12th March 2020
When you welcome a new pup into your home, there are a few different things to remember and tick off the new pet checklist. There are appointments to attend, training to keep on top of and timelines to memorise to make sure your pup’s needs are met.
One of the most important schedules to remember is the puppy socialisation timeline. Keeping to this and making sure your pup is socialised from a young age will help give them the best start to life.
Why is it important to socialise your puppy?
Properly socialising your puppy can help prepare them for future situations, like vet visits and meeting new pets and people.
Poorly socialised dogs can be fearful of new circumstances or people, which can make necessary activities like daily walks and professional grooming difficult.
Taking the time to make sure your pet experiences a variety of situations will help them grow to be a friendly and well-adjusted dog.
What does a puppy socialisation timeline look like?
A puppy usually starts socialising as soon as they’re born, by spending time with their fellow litter mates and being handled by their breeder. Once they come home with you, this process must continue during this crucial period.
When your puppy I home with you, it’s important to find the right balance between introducing them to new sights, sounds and smells without overwhelming your dog with too much at once.
Make sure they get to encounter as many of the people, objects, textures, pets and situations that they’re likely to meet again in later life. Things like car journeys, vet visits and family introductions are all key to their socialisation.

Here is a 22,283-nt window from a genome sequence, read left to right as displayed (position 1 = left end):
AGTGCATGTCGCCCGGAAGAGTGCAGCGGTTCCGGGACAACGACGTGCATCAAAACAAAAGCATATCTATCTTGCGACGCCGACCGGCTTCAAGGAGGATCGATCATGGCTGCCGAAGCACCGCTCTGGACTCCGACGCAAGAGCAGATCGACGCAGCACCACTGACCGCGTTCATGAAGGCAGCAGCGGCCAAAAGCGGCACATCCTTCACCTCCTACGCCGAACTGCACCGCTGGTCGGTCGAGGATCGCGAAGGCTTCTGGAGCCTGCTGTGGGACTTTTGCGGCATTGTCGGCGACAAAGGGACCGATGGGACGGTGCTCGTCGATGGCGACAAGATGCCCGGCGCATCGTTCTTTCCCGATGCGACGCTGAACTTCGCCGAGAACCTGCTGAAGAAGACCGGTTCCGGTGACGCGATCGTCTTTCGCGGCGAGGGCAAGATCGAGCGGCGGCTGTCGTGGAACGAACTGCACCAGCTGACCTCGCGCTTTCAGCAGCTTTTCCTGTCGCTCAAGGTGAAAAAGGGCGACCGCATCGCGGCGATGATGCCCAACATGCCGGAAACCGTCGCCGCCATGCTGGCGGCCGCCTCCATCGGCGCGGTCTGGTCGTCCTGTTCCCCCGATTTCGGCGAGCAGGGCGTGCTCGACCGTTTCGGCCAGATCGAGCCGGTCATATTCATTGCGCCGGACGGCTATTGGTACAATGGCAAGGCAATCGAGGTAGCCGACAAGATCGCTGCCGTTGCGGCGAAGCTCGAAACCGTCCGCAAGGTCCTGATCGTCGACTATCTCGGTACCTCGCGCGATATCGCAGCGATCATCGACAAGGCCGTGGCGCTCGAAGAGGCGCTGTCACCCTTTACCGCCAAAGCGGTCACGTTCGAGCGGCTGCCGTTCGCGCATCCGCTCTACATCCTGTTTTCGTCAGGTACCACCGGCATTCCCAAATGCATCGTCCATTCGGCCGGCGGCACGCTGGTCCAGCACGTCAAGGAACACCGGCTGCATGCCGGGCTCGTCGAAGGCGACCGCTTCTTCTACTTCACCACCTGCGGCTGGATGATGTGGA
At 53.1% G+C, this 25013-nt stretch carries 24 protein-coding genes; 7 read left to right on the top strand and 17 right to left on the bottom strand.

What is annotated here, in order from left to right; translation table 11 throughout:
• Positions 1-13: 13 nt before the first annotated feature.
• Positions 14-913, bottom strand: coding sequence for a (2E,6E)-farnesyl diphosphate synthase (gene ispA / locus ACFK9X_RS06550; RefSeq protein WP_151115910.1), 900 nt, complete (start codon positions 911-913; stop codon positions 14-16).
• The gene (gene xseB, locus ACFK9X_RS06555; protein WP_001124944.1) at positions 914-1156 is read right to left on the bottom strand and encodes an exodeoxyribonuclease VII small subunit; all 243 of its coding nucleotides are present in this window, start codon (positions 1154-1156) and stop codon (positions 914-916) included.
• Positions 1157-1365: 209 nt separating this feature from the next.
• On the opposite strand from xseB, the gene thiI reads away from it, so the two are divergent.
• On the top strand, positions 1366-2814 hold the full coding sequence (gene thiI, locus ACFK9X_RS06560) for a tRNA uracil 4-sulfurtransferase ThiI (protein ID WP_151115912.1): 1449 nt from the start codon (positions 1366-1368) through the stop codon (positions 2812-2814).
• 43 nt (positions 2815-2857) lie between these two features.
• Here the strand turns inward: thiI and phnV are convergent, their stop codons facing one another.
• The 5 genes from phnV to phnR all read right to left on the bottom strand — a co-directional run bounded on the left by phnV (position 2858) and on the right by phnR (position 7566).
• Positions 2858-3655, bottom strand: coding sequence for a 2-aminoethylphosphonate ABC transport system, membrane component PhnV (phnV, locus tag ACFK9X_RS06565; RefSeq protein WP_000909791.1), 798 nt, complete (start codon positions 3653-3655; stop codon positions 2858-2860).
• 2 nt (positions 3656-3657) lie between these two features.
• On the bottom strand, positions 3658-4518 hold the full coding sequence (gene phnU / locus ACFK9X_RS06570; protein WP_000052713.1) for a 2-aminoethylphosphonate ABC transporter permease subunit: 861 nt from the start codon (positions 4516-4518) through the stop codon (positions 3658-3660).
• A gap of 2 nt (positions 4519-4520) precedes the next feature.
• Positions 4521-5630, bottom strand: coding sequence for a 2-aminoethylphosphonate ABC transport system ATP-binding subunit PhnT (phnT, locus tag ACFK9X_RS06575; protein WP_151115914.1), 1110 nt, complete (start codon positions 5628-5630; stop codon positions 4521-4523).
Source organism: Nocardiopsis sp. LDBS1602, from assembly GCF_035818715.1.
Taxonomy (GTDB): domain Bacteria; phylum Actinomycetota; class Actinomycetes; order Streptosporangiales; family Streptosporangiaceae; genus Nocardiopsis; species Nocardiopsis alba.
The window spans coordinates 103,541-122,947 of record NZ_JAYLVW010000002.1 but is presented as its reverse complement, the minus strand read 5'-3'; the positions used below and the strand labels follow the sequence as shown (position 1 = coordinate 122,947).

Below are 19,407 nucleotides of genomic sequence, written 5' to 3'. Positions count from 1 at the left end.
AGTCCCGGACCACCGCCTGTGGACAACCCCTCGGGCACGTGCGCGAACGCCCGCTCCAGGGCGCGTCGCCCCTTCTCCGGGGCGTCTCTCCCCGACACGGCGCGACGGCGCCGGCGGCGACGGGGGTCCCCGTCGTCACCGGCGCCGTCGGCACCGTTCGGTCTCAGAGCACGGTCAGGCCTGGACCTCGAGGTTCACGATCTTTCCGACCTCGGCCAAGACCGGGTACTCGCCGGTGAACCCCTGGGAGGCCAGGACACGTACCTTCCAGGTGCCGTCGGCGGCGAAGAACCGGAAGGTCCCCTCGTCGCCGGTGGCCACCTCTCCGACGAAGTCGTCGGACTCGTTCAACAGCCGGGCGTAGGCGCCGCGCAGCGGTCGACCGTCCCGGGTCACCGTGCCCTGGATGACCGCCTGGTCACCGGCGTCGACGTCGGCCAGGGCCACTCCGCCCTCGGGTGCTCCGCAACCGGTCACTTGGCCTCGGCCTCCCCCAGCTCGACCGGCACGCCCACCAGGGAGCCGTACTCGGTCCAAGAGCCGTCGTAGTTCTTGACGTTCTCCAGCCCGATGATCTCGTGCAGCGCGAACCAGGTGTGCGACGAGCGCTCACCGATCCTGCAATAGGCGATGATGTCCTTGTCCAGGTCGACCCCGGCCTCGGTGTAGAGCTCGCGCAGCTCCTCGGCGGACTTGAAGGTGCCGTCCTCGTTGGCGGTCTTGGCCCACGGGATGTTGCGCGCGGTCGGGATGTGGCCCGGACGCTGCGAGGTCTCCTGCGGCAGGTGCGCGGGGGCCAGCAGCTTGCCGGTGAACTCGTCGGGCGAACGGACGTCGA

Before they’re due their vaccinations it might be a good idea to book a check-up with your vet to get them used to veterinary practice. During this appointment you could ask the vet to provide a positive experience for your pup, using gentle handling and delicious treats.
This then prepares you and your pet for any future appointments, like their vaccinations and annual check-ups.
An easy part of a pup’s crucial socialisation is meeting people. These can be members of your family or close friends, most people like pups and most pups like people. This will teach your dog the proper way to play while they learn to trust people.
These next four weeks are just as important as the last. Positive reinforcement is key as you continue their socialisation. During these weeks you want to consider introducing your pup to a healthy, vaccinated and friendly dog. This will help provide your dog with a positive encounter with other dogs.
Other great socialising opportunities include things like a trip to the pet shop, a walk around the park or attending a puppy class.
Puppy classes are a great place for your pup to learn how to enjoy the company of humans while being around other dogs of similar ages.
Here are some things to look for in a class before signing up:
- A small class is better for your learning pup
- It’s calm and controlled
- Provides a variety of enrichment and desensitisation
- Positive reward-based training is used
- The class is fun and enjoyable for everyone
Puppy socialisation checklist
When socialising your pup it’s important to consider most situations, object and people that they might encounter at some point during their lives. Here’s a puppy socialisation checklist for you to use while training your pup.
- Plastic bags
Moving or loud things
- Fire alarm
- Sliding doors
- Being handled
Taking the time to properly socialise your dog will have plenty of rewards for you and your pup as they grow to be happy and confident in their surroundings.
Building this understanding and judgement is a key part of our puppy’s development, but sometimes mishaps along the way can result in unfortunate mistakes. Puppy insurance can help you to cover the cost of veterinary treatment if your puppy gets injured or falls ill, helping you to protect your young explorer in their times of need.